The characters in this book are so polite, you’d think Miss Manners had written it. No, wait, that’s not a fair comment. Miss Manners has a sense of humor.
Jenna Craddock is the very model of a perfect personal assistant. Her employer is very sad to lose her, but Jenna, who has lived in Australia since she was five, has always wanted to return to her birthplace, Cornwall. Orphaned at age seven, Jenna hopes to find some family there.
In Cornwall, Jenna quickly finds her father’s sister, Morwenna, but is crushed when Morwenna bluntly informs Jenna that she was adopted. Morwenna does mention that someone else was looking for Jenna, though, somebody named Dumas, from Edinburgh.
With nothing to keep her in Cornwall, Jenna decides to head for Scotland in the hope that she can find this Dumas person. To keep busy in the meantime, Jenna goes for a job interview with Sir Ian MacGowan who needs someone to transcribe his dictation. Reputed to be an irascible employer, Ian is recovering from a bad automobile accident and apparently amusing himself by writing a spy novel and bullying the typists.
Naturally, when Jenna arrives she finds that Ian is not the elderly curmudgeon she expected, but rather a “commanding” hunk in his early thirties with riotously curly brown hair and a cleft chin. Ian demonstrates his rudeness and sarcasm by complaining about the previous candidates (“overly sensitive women” who fell apart whenever he frowned at them), demanding to know if she left Australia because of a “lover’s spat,” and informing Jenna that if she’s looking for a flirtation or a personal relationship she’s come to the wrong place. When Jenna responds by asking if he’s always so obnoxious, the two reach an immediate understanding.
Okay, first of all, what century was this book written in? Transcribe his dictation? And young women who fall apart when they’re frowned at? Someone is seriously out of touch with reality here.
Second of all, I don’t think I have ever read a book written for adults that was so totally devoid of any romantic or sexual tension. Jenna spends three months typing up Ian’s dictation before he so much as asks her to have dinner with him – then they spend most of the evening not talking. Now, in real life, the ability to share a comfortable silence with someone can be a lovely thing. In a romance, it’s about as interesting as watching the mating rituals of elderly turtles.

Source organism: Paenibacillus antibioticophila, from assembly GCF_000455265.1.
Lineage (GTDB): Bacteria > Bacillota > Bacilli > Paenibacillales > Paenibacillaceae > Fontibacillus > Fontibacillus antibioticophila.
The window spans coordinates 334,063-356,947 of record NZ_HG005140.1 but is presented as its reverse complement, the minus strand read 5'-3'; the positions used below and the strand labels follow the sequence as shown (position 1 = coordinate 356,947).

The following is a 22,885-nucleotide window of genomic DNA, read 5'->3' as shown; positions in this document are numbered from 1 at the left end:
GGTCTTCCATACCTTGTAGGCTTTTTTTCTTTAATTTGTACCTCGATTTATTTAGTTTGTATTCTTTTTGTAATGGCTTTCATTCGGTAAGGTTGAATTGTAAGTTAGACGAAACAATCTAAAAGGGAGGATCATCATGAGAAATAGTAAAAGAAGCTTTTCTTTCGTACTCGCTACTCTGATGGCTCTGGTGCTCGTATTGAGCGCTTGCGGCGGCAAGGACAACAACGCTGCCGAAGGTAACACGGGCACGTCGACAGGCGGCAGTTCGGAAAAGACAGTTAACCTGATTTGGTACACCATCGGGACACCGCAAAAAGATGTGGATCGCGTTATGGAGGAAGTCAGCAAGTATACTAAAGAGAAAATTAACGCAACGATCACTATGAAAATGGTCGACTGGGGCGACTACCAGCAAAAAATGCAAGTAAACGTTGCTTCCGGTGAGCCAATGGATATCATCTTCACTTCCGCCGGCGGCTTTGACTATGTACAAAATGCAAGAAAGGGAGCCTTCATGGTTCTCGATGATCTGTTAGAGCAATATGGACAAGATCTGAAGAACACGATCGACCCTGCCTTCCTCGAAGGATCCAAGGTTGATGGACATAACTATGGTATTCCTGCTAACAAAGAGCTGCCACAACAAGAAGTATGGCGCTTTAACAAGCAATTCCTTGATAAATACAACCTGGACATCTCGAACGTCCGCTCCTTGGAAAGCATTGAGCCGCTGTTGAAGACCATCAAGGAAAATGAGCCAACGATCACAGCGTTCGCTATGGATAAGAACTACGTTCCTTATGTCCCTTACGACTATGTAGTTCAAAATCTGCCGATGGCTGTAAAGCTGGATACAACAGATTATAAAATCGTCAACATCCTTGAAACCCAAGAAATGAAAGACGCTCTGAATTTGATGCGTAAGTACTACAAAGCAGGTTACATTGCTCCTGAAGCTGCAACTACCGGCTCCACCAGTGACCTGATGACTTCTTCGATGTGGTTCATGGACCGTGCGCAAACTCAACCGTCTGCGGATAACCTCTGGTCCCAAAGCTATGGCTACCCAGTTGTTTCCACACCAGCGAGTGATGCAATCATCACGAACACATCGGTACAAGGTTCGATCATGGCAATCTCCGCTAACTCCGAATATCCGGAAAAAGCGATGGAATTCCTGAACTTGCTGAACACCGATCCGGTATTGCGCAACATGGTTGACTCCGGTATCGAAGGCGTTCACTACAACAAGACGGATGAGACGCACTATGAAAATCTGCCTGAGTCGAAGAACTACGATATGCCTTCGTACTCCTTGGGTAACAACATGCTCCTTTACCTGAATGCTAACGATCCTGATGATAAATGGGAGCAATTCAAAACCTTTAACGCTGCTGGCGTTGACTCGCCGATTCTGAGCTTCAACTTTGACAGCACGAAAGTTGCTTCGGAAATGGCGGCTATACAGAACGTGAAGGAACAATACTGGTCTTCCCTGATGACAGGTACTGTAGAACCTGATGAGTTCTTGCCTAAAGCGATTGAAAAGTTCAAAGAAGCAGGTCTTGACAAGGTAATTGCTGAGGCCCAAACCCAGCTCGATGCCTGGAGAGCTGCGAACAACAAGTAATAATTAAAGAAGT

We’re rather primly informed that Jenna begins to have erotic dreams about Ian, and that “the thoughts that popped into her head were much too earthy to be shared.” How very informative. And Ian’s idea of passion is to say, “I want to make love to you...rather desperately, actually.” I have to put the book down so my fingers can warm up.
At this point we discover that the twenty-something Jenna is one of those exasperating virgins who has managed to remain so ludicrously innocent that the first time she sees Ian naked she wonders if he’ll fit, and thinks sex hurts him because of the noises and the faces he makes. Get a library card, Jenna
Since there’s no chemistry between them, it’s almost incidental that Jenna and Ian spend quite a lot of the book apart while Jenna looks for her family. She’s pretty passive about that, as well, her ‘search’ consisting mainly of wandering around Scotland until someone recognizes her. Which people do, of course, thanks to her striking resemblance to other people they know, and family portraits and so forth. This also gives Jenna several opportunities to repeat her life story, so the reader has lots of chances to get tired of hearing it.
Reading this book was a lot like watching something through the wrong end of a telescope – the one that makes things appear even smaller and more remote than they already are. If you’re looking for interesting characters, or a gripping story, or romance, you won’t find them here.
-- Judi McKee